Can I Refuse a Breathalyzer Test?

Posted by Neil Shouse | Jun 05, 2015 | 0 Comments

If you are suspected for a DUI you will be requested to take a breathalyzer test. According to the National Highway Safety Administration, up to 20% of DUI suspects refuse to take the breathalyzer test when asked. It is important to know that if you refuse, you could face serious consequences. Penalties include a suspension of your driver's license, and possibly even jail time.

Implied Consent

Penalties for refusing the test are due to the concept of implied consent. Having a driver's license is a privilege, not a right. When you apply for your license, whether you realize it or not, you agree to take a sobriety test if you are called to, in exchange for the privilege of having a license.

License Suspension

A refusal to take the test will result in your license suspension. The length of the suspension can vary from 6 months to up to 12 months. It is important to know that this is a separate penalty over and above the possible DUI penalties. The suspension is enforced through the Department of Motor Vehicles instead of the courts.

May Not Help The Situation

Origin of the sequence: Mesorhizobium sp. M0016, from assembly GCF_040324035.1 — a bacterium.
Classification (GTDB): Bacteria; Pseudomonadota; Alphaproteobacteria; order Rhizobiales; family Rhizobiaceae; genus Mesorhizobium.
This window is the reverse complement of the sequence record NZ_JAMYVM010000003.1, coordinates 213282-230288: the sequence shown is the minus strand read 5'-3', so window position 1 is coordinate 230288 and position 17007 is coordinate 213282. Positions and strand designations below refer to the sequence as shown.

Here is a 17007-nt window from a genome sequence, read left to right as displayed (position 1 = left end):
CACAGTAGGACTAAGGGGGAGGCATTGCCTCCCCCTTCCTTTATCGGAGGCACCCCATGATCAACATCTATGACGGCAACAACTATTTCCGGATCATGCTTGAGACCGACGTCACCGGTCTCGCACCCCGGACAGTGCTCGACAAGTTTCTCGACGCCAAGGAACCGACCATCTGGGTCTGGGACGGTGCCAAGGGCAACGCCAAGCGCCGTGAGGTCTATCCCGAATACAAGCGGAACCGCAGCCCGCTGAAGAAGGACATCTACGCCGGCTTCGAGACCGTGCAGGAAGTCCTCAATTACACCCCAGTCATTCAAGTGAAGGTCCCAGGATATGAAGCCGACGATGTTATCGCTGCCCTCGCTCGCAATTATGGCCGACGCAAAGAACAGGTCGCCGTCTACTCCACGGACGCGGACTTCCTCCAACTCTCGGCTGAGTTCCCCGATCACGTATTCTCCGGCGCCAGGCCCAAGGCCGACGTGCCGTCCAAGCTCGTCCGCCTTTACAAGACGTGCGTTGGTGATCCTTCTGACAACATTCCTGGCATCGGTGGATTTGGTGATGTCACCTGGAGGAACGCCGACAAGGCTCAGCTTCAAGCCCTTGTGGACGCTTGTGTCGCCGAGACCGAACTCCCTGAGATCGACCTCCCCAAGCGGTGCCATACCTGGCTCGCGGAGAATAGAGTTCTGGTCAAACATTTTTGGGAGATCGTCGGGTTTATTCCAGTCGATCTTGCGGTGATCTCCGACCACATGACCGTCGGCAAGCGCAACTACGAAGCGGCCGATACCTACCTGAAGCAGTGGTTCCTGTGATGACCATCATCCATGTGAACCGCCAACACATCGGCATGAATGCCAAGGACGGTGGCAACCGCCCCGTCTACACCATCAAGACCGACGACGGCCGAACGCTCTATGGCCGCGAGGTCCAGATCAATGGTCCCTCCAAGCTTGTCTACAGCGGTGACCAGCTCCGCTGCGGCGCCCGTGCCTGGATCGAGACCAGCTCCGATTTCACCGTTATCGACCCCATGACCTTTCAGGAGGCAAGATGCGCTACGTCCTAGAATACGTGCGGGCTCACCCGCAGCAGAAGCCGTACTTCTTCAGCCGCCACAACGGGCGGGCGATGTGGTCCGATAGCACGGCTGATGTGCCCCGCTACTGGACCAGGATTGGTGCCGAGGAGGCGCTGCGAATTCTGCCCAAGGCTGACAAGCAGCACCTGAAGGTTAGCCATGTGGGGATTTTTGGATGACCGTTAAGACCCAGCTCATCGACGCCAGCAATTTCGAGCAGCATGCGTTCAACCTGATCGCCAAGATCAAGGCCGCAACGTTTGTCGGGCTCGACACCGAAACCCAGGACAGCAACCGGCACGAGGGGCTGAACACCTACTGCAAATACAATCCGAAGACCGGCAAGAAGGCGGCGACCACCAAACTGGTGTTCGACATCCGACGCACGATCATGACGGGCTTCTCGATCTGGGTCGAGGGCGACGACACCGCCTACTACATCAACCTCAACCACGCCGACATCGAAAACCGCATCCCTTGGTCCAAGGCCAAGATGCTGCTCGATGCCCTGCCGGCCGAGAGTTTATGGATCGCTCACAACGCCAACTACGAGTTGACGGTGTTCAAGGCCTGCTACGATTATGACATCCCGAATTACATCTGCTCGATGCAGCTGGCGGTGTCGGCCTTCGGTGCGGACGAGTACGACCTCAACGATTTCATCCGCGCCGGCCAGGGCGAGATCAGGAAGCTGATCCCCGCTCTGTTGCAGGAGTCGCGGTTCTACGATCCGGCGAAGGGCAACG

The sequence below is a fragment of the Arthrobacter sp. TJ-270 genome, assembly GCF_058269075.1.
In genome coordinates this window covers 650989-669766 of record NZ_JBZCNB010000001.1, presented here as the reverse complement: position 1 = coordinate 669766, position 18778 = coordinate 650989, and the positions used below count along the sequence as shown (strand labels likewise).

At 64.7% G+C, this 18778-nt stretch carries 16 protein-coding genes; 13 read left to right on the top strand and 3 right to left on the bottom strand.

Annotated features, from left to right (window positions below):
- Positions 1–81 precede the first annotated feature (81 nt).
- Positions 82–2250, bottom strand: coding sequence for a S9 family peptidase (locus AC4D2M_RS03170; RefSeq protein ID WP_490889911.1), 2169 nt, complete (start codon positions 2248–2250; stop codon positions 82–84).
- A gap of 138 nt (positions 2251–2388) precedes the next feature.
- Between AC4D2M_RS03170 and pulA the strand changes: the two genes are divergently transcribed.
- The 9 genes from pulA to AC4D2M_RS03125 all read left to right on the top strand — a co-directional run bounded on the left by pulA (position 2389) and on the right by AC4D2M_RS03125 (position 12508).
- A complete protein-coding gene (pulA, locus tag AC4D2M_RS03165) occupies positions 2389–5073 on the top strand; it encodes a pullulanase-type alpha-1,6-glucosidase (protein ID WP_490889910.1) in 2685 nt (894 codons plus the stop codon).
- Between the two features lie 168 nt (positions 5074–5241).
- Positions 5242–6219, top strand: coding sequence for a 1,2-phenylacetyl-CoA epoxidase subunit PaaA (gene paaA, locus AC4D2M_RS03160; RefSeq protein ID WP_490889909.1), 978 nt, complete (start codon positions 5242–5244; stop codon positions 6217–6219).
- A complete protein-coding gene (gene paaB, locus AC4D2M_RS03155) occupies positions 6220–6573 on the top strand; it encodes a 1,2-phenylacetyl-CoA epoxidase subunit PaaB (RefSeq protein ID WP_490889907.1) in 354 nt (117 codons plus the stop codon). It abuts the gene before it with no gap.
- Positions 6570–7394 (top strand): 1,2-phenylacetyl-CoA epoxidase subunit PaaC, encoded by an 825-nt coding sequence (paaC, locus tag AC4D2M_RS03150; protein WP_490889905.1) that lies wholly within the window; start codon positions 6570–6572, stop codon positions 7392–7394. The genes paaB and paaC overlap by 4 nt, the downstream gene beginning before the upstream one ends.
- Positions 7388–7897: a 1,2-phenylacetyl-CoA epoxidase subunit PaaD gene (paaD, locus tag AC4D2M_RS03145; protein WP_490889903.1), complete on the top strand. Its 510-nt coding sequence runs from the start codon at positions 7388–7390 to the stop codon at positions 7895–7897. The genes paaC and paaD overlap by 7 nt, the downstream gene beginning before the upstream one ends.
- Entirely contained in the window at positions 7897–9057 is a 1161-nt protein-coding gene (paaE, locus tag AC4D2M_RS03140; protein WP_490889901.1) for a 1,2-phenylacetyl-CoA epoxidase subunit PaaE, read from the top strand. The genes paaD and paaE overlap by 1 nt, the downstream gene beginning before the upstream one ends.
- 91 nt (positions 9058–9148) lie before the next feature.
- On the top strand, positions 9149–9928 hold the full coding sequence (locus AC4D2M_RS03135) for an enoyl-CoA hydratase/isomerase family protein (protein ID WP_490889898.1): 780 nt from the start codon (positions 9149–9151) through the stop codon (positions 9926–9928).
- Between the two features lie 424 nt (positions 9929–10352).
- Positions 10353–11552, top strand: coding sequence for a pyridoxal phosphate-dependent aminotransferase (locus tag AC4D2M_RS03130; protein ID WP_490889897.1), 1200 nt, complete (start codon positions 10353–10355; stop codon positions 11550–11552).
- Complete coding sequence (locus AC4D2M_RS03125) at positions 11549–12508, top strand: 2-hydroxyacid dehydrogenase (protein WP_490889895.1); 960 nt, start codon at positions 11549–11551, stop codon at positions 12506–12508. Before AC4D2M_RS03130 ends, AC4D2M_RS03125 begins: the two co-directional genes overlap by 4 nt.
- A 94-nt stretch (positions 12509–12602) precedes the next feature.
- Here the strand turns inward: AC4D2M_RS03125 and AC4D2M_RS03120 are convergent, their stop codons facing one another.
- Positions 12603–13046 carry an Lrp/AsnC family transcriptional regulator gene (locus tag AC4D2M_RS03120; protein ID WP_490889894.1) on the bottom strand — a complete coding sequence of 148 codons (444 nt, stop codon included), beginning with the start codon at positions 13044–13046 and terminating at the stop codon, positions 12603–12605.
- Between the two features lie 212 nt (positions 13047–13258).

It is important to remember that the breathalyzer test is just one piece of evidence that the police can have against you. Police can also observe slurred speech, red eyes, unsteady gait, etc. Based on their observations and possibly a field sobriety test, they may be ready to arrest you for DUI irrespective of the breathalyzer results (which are usually conducted last). So just because you have refused the test by no means you are in the clear!

Also, in some states you can be charged with the refusal. So you could actually be found innocent of a DUI, but still be guilty of the refusal to take the test! If you have been charged with a DUI contact us for guidance and learn what defenses are available to you. Contact us today!

About the Author

Neil Shouse

Southern California DUI Defense attorney Neil Shouse graduated with honors from UC Berkeley and Harvard Law School (and completed additional graduate studies at MIT).


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